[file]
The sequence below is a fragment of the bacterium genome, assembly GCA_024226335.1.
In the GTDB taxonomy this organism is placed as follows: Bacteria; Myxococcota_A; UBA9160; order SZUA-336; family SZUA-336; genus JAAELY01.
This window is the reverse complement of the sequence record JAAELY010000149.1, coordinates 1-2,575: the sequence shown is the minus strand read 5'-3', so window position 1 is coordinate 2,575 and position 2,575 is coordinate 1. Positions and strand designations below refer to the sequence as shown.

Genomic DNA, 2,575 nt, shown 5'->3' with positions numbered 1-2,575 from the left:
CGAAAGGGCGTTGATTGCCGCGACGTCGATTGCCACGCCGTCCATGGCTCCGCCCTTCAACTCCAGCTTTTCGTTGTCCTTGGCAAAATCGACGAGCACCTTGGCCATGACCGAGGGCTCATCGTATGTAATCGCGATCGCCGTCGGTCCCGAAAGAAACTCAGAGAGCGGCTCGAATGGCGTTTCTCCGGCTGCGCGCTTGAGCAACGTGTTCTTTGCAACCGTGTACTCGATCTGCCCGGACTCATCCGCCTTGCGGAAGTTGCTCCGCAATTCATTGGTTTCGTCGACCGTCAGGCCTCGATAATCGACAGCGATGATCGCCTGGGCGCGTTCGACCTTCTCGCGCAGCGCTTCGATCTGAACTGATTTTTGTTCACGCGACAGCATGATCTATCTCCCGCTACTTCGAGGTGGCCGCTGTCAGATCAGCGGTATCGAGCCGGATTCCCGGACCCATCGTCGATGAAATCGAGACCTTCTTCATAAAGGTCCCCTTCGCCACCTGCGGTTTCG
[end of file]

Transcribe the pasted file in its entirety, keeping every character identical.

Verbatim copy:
The sequence below is a fragment of the bacterium genome, assembly GCA_024226335.1.
In the GTDB taxonomy this organism is placed as follows: Bacteria; Myxococcota_A; UBA9160; order SZUA-336; family SZUA-336; genus JAAELY01.
This window is the reverse complement of the sequence record JAAELY010000149.1, coordinates 1-2,575: the sequence shown is the minus strand read 5'-3', so window position 1 is coordinate 2,575 and position 2,575 is coordinate 1. Positions and strand designations below refer to the sequence as shown.

Genomic DNA, 2,575 nt, shown 5'->3' with positions numbered 1-2,575 from the left:
CGAAAGGGCGTTGATTGCCGCGACGTCGATTGCCACGCCGTCCATGGCTCCGCCCTTCAACTCCAGCTTTTCGTTGTCCTTGGCAAAATCGACGAGCACCTTGGCCATGACCGAGGGCTCATCGTATGTAATCGCGATCGCCGTCGGTCCCGAAAGAAACTCAGAGAGCGGCTCGAATGGCGTTTCTCCGGCTGCGCGCTTGAGCAACGTGTTCTTTGCAACCGTGTACTCGATCTGCCCGGACTCATCCGCCTTGCGGAAGTTGCTCCGCAATTCATTGGTTTCGTCGACCGTCAGGCCTCGATAATCGACAGCGATGATCGCCTGGGCGCGTTCGACCTTCTCGCGCAGCGCTTCGATCTGAACTGATTTTTGTTCACGCGACAGCATGATCTATCTCCCGCTACTTCGAGGTGGCCGCTGTCAGATCAGCGGTATCGAGCCGGATTCCCGGACCCATCGTCGATGAAATCGAGACCTTCTTCATAAAGGTCCCCTTCGCCACCTGCGGTTTCG